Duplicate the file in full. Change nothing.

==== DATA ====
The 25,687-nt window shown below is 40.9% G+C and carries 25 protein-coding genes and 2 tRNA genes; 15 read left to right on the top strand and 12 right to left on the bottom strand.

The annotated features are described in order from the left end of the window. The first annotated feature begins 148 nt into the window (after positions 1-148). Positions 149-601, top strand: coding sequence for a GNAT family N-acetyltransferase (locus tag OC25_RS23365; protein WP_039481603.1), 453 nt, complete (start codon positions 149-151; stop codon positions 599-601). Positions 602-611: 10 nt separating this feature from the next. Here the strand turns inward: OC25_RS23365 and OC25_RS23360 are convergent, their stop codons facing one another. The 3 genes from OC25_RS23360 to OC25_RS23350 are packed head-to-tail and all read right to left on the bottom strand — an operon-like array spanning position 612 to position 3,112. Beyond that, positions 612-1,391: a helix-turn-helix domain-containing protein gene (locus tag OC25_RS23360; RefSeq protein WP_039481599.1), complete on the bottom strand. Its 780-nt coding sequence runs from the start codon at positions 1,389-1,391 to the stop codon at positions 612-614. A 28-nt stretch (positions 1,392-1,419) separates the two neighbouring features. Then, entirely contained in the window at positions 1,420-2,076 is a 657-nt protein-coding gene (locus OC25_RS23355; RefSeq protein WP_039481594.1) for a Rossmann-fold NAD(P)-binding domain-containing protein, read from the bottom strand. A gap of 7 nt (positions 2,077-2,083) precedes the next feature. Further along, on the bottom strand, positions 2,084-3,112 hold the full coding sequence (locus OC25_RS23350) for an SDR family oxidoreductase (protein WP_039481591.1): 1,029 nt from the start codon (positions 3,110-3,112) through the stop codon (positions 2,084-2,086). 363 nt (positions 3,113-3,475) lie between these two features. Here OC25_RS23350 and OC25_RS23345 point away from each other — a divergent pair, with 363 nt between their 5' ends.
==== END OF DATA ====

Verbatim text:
The 25,687-nt window shown below is 40.9% G+C and carries 25 protein-coding genes and 2 tRNA genes; 15 read left to right on the top strand and 12 right to left on the bottom strand.

The annotated features are described in order from the left end of the window. The first annotated feature begins 148 nt into the window (after positions 1-148). Positions 149-601, top strand: coding sequence for a GNAT family N-acetyltransferase (locus tag OC25_RS23365; protein WP_039481603.1), 453 nt, complete (start codon positions 149-151; stop codon positions 599-601). Positions 602-611: 10 nt separating this feature from the next. Here the strand turns inward: OC25_RS23365 and OC25_RS23360 are convergent, their stop codons facing one another. The 3 genes from OC25_RS23360 to OC25_RS23350 are packed head-to-tail and all read right to left on the bottom strand — an operon-like array spanning position 612 to position 3,112. Beyond that, positions 612-1,391: a helix-turn-helix domain-containing protein gene (locus tag OC25_RS23360; RefSeq protein WP_039481599.1), complete on the bottom strand. Its 780-nt coding sequence runs from the start codon at positions 1,389-1,391 to the stop codon at positions 612-614. A 28-nt stretch (positions 1,392-1,419) separates the two neighbouring features. Then, entirely contained in the window at positions 1,420-2,076 is a 657-nt protein-coding gene (locus OC25_RS23355; RefSeq protein WP_039481594.1) for a Rossmann-fold NAD(P)-binding domain-containing protein, read from the bottom strand. A gap of 7 nt (positions 2,077-2,083) precedes the next feature. Further along, on the bottom strand, positions 2,084-3,112 hold the full coding sequence (locus OC25_RS23350) for an SDR family oxidoreductase (protein WP_039481591.1): 1,029 nt from the start codon (positions 3,110-3,112) through the stop codon (positions 2,084-2,086). 363 nt (positions 3,113-3,475) lie between these two features. Here OC25_RS23350 and OC25_RS23345 point away from each other — a divergent pair, with 363 nt between their 5' ends.